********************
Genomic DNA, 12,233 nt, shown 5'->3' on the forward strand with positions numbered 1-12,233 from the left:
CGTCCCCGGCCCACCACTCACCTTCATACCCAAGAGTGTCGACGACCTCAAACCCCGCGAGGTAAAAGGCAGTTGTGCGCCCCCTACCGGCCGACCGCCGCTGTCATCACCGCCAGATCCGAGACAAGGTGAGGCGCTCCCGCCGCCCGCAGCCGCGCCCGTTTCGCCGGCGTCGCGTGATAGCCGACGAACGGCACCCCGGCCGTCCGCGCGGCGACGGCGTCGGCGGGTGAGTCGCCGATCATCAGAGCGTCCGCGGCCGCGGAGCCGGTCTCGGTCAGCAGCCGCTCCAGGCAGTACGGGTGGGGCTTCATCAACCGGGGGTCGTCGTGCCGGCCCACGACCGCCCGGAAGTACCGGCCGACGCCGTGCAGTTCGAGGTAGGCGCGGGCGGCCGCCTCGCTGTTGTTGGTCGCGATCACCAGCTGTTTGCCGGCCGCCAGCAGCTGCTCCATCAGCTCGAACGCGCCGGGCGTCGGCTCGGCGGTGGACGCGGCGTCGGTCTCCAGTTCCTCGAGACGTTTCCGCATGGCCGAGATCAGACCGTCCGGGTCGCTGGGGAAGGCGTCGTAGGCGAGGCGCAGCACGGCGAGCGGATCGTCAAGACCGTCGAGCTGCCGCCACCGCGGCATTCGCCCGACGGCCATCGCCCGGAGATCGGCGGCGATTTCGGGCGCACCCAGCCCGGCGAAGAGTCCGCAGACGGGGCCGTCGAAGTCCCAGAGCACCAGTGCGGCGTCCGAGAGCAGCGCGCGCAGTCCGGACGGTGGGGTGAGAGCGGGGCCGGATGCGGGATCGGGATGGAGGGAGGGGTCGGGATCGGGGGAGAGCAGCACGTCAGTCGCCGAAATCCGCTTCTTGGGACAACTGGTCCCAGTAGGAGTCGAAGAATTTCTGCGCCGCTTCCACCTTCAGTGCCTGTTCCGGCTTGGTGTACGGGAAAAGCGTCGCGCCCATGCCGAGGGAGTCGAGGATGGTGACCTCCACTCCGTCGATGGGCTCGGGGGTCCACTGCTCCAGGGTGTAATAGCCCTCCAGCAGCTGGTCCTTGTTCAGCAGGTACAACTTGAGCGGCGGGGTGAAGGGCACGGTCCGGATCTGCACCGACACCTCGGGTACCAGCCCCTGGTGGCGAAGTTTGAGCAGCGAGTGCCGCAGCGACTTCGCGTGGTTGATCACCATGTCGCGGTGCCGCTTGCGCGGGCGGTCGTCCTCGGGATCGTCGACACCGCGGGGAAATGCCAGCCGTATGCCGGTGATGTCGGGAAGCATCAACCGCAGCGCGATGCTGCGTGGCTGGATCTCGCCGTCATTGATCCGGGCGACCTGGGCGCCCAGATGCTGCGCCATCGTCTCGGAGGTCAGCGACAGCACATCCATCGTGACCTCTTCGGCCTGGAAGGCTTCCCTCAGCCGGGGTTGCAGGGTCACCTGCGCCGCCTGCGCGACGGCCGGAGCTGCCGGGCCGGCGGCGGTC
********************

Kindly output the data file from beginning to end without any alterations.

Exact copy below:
Genomic DNA, 12,233 nt, shown 5'->3' on the forward strand with positions numbered 1-12,233 from the left:
CGTCCCCGGCCCACCACTCACCTTCATACCCAAGAGTGTCGACGACCTCAAACCCCGCGAGGTAAAAGGCAGTTGTGCGCCCCCTACCGGCCGACCGCCGCTGTCATCACCGCCAGATCCGAGACAAGGTGAGGCGCTCCCGCCGCCCGCAGCCGCGCCCGTTTCGCCGGCGTCGCGTGATAGCCGACGAACGGCACCCCGGCCGTCCGCGCGGCGACGGCGTCGGCGGGTGAGTCGCCGATCATCAGAGCGTCCGCGGCCGCGGAGCCGGTCTCGGTCAGCAGCCGCTCCAGGCAGTACGGGTGGGGCTTCATCAACCGGGGGTCGTCGTGCCGGCCCACGACCGCCCGGAAGTACCGGCCGACGCCGTGCAGTTCGAGGTAGGCGCGGGCGGCCGCCTCGCTGTTGTTGGTCGCGATCACCAGCTGTTTGCCGGCCGCCAGCAGCTGCTCCATCAGCTCGAACGCGCCGGGCGTCGGCTCGGCGGTGGACGCGGCGTCGGTCTCCAGTTCCTCGAGACGTTTCCGCATGGCCGAGATCAGACCGTCCGGGTCGCTGGGGAAGGCGTCGTAGGCGAGGCGCAGCACGGCGAGCGGATCGTCAAGACCGTCGAGCTGCCGCCACCGCGGCATTCGCCCGACGGCCATCGCCCGGAGATCGGCGGCGATTTCGGGCGCACCCAGCCCGGCGAAGAGTCCGCAGACGGGGCCGTCGAAGTCCCAGAGCACCAGTGCGGCGTCCGAGAGCAGCGCGCGCAGTCCGGACGGTGGGGTGAGAGCGGGGCCGGATGCGGGATCGGGATGGAGGGAGGGGTCGGGATCGGGGGAGAGCAGCACGTCAGTCGCCGAAATCCGCTTCTTGGGACAACTGGTCCCAGTAGGAGTCGAAGAATTTCTGCGCCGCTTCCACCTTCAGTGCCTGTTCCGGCTTGGTGTACGGGAAAAGCGTCGCGCCCATGCCGAGGGAGTCGAGGATGGTGACCTCCACTCCGTCGATGGGCTCGGGGGTCCACTGCTCCAGGGTGTAATAGCCCTCCAGCAGCTGGTCCTTGTTCAGCAGGTACAACTTGAGCGGCGGGGTGAAGGGCACGGTCCGGATCTGCACCGACACCTCGGGTACCAGCCCCTGGTGGCGAAGTTTGAGCAGCGAGTGCCGCAGCGACTTCGCGTGGTTGATCACCATGTCGCGGTGCCGCTTGCGCGGGCGGTCGTCCTCGGGATCGTCGACACCGCGGGGAAATGCCAGCCGTATGCCGGTGATGTCGGGAAGCATCAACCGCAGCGCGATGCTGCGTGGCTGGATCTCGCCGTCATTGATCCGGGCGACCTGGGCGCCCAGATGCTGCGCCATCGTCTCGGAGGTCAGCGACAGCACATCCATCGTGACCTCTTCGGCCTGGAAGGCTTCCCTCAGCCGGGGTTGCAGGGTCACCTGCGCCGCCTGCGCGACGGCCGGAGCTGCCGGGCCGGCGGCGGTC